They step back outside and move through the rain, the rows of fluted columns from the administrative building just visible in the hot haze. They marvel for a moment at how monstrously grow the weeds around the old nitrogen plant. They circle the labs, the old research facilities, mention some of the old rumors, the strange things that sometimes happened to vermin when they grew hungry for the recipes that once had killed them, the side effects that occurred in cabbages and mustards, Cruciferae, when they became junkies on nitrates and synthetics. Remember that old wives’ tale? Cabbage heads that grew teeth at the center?
Charlie knows the site better than anybody, even knows where the first horses were buried (no, they didn’t send them out to make glue), the draft horses that hauled drays of fertilizer and lived in the stables before automobiles took over deliveries and the stables turned into garages.
Eddie and Norman clap Charlie on the shoulders and the back. He was the best boss they ever had. They remember the Mayflower Hotel days. Charlie sure knew how to treat his boys. “The Whiskey Rebellion!” Norman grins and growls. That’s what they’d always called it, referring to the bloody protests against the whiskey tax during the presidency of George Washington. Should’ve held those meetings at the George Washington Hotel instead!
“Remember,” Charlie reminds them, “how nicely maintained this place always was.” He’d told Bob Phelps the same thing. “Used to be beautifully landscaped.” Hated to see it like this. Wilson and Toomer manufactured and sold Gro-Tone lawn and garden fertilizer and “had an image to maintain,” Phelps wrote. Squinting at the smokestacks and plumes of stink up and down this polluted shoreline, Charlie told Phelps, “It was the prettiest development on Talleyrand Avenue.”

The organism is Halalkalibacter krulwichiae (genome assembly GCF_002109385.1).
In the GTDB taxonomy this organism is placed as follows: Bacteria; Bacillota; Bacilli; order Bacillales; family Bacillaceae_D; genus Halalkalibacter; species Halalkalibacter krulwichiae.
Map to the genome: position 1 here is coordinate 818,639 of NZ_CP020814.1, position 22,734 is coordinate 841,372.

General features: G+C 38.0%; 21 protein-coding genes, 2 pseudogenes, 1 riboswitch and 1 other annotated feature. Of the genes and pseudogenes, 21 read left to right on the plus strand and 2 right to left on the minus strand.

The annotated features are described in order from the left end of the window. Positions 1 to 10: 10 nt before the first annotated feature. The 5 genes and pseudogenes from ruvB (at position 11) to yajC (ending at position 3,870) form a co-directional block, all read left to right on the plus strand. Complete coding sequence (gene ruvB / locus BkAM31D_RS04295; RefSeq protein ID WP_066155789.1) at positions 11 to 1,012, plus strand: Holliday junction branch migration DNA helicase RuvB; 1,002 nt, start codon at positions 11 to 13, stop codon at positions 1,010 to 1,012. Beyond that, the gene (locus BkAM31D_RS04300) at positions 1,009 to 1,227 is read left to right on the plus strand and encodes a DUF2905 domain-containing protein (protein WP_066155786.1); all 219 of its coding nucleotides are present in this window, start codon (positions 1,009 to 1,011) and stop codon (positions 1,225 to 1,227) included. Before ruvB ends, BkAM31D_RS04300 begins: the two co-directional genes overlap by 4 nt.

How much longer would these old buildings stand? Charlie gathered about 100 guests at the Thunderbird Motor Hotel to reminisce about the old days. It was the people they missed, the camaraderie, but these old industrial buildings and offices and breakrooms and hallways, concrete block and aluminum, tin and steel, housed those memories.
The land itself, beneath these crumbling empty structures, lay concentrated with toxins, with dioxins and PCBs – polychlorinated biphenyls, with arsenic and lead. Groundwater infused with trichloroethylene and arsenic belched out in deadly swelling bladders underground and joined the flow of the St. Johns River.
In the mid-20th century, Wilson and Toomer imported more guano from South America at 1611 Talleyrand Avenue than any other entity in Florida. By the 21st century, the Environmental Protection Agency declared this site the most polluted in Florida, gave it the state’s highest score on its Hazard Ranking System and earmarked $69 million to clean it up.
In 1981, Charlie reached out to “Mrs. Robert Milam,” Muriel Milam, daughter of Lorenzo Wilson, to help fund the reunion. Charlie told Bob Phelps, “A few of [his former employees] always come around and hoist a few with me when they’re in town.” A few tons of neurotoxin underfoot, a few shots of Jameson Irish Whiskey down the gullet. Fred Coffee of Cullman, Alabama, sent Charlie a letter, saying, “I can sincerely state that the 15 years (1946-1961) that I was associated with those two organizations (Wilson & Toomer and FASCO) was the most happy period of my life.”